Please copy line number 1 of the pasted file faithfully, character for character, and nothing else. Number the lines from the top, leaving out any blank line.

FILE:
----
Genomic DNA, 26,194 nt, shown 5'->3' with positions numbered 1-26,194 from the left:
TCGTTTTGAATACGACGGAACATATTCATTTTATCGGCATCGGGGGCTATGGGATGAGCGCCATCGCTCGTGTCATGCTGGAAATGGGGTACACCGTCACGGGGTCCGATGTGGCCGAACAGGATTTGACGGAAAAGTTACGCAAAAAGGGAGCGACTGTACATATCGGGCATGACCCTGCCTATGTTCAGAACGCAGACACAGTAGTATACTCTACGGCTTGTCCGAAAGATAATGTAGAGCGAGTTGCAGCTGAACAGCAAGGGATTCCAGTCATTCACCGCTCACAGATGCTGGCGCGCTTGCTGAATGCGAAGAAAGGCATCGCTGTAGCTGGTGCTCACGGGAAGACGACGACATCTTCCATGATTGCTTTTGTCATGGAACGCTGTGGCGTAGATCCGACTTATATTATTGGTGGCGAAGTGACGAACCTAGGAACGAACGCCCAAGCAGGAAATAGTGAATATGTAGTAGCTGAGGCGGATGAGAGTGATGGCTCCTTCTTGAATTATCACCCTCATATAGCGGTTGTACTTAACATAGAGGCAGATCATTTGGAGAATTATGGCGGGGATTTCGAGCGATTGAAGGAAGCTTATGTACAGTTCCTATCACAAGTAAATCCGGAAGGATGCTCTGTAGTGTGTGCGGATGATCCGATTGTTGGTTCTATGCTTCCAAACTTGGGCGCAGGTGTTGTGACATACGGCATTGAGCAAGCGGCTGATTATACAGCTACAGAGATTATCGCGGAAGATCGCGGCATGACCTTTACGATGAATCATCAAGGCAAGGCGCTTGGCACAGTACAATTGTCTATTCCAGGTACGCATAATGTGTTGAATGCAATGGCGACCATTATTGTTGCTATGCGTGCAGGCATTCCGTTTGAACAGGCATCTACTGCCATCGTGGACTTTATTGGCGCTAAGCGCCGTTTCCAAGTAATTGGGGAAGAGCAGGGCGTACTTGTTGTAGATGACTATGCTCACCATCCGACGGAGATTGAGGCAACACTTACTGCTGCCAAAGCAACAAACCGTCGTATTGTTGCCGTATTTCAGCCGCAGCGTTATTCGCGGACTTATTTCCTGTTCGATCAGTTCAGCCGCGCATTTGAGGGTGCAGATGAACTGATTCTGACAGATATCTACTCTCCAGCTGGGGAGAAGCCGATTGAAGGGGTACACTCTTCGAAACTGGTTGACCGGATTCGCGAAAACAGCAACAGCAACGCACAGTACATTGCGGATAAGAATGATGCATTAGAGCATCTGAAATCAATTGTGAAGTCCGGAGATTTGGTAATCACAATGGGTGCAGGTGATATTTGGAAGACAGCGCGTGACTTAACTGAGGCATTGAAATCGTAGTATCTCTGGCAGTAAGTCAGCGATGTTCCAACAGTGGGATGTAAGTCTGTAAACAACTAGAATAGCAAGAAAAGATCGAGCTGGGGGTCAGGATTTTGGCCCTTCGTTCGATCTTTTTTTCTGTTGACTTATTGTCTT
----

Genomic DNA, 26,194 nt, shown 5'->3' with positions numbered 1-26,194 from the left: